March's Madness Brings the Best Big-Bass Fishing

‘Nothing But Net' — Why now is the time to chase record largemouths in Oklahoma.

March's Madness Brings the Best Big-Bass Fishing

Dale Miller’s current state-record largemouth bass weighed 14 pounds, 13.7 ounces, caught March 13, 2013. (Photo courtesy of ODWC).

For many Americans, the start of the calendar's third month brings visions of the annual NCAA basketball craziness that sees a rash of stunning upsets, powerhouse performances and the eventual coronation of college basketball's champions.

But March’s madness also includes fishing for big bass. This year’s Bassmasters Classic is a March event (March 6) is being held on one of the South's best big-bass fisheries (Lake Guntersville), so expect some craziness there. And, March is when bass anglers in many parts of the country see some of the best bass fishing of the year as largemouths move shallow for the springtime spawn. You'll likely see more articles on trophy bass in this space this spring.

In Oklahoma, March also means a great chance to catch a record largemouth.

Fifteen of the state's top 20 largemouth bass have been caught in March. And two other top-20 bass were caught in the final two days of February.


While on the subject of Oklahoma’s biggest largemouth bass, do keep in mind that the Sooner State's top 20 list kept by the Oklahoma Department of Wildlife Conservation is such an exclusive fishing club that it takes a 13-pound, 8-ounce giant for an angler to even join.


The top 20 is led by Dale Miller's 14-pound, 13.7-ounce state record largemouth caught on March 13, 2013, at Cedar Lake. Gary Cox's near-record 14-13 lunker last spring at Broken Bow Lake came on March 29.

Keep in mind Miller isn't alone in his March state-record success. A total of five fish caught in March have enjoyed time as Oklahoma's top bass since 1990.

Former Oklahoma state-record largemouths caught by anglers in March include Benny Williams, Jr.'s 14-pound, 12.3-ounce bass (caught at Cedar Lake on March 23, 2012); William Cross' 14-11 bass (March 14, 1999 at Broken Bow Lake); Roger Hockersmith's 14–10 bass (March 25, 1993 at Mountain Lake); and Paul Tasker's 13–8 trophy (March 22, 1990 at Lake Fuqua).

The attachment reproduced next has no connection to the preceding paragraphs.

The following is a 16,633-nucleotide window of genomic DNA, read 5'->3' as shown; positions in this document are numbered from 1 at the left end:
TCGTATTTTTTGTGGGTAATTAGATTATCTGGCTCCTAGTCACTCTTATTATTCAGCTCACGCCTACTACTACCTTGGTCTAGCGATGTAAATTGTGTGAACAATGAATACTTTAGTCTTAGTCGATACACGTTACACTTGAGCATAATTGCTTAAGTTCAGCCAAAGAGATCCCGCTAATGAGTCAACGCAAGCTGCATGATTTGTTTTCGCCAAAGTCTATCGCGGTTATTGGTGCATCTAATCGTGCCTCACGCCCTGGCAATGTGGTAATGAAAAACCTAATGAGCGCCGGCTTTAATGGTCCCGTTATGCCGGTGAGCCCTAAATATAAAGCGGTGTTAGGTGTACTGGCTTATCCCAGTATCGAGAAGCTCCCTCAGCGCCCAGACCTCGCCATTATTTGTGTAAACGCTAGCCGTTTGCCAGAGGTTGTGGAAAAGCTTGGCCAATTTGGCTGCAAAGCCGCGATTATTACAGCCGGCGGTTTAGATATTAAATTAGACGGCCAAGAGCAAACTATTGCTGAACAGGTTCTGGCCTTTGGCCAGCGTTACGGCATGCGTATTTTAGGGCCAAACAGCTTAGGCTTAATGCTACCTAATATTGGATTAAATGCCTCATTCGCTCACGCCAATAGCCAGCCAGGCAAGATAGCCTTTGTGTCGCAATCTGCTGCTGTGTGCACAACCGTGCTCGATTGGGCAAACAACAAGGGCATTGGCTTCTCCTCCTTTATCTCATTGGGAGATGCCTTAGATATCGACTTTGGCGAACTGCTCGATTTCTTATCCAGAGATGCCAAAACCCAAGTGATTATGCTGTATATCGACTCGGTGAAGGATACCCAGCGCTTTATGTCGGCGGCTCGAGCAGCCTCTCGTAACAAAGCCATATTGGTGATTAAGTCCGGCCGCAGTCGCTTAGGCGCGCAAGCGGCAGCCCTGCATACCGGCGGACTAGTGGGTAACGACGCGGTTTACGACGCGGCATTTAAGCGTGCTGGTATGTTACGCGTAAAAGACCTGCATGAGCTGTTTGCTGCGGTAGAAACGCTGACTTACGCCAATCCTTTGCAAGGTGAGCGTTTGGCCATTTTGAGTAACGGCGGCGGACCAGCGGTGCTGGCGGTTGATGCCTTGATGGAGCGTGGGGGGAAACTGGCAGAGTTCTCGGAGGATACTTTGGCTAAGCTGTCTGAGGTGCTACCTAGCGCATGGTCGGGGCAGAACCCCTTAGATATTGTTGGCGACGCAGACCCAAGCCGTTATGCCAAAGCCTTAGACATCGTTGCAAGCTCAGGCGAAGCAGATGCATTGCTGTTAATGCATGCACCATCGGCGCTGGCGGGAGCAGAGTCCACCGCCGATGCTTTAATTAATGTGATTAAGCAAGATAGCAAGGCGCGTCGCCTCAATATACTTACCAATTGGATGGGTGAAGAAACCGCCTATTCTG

OKBass
Jeremy Cole’s huge 14-pounder was caught from a Bryan County farm pond in March 2018. (Photo courtesy of Jeremy Cole)

Clearly, if you harbor hopes to catch a state-record-sized largemouth bass in Oklahoma, the next several weeks demand you find time to get on the water.


The two most recent members of the top 20 were also caught in March. Back on March 3, 2018, Kevin Claypool landed a 14-2 giant from southern Oklahoma’s Lake Murray. And just six days later, on March 9, Jeremy Cole landed a 14-pound, 4.8-ounce specimen at a Bryan County farm pond.

Those two fish also illustrate another key point about big-bass fishing in Oklahoma in March – to have a crack at the real giants weighing north of 13 pounds, the state’s southern water bodies seem to offer the best odds of that happening.

In fact, all of the fish mentioned in this article came south of Interstate-40, the serpentine ribbon of concrete that divides the state in half east to west.


A deeper look at the top bass caught in March reveals seven of those 15 bass were caught during the month's first half; eight came the final two weeks.

Breaking the list down even further, four of those March giants were caught in Oklahoma farm ponds, three came from Broken Bow Lake, three were caught at Mountain Lake, two came from Cedar Lake, one came from Lake Murray, another hailed from Lake Fuqua, and one more was produced by an unknown water body.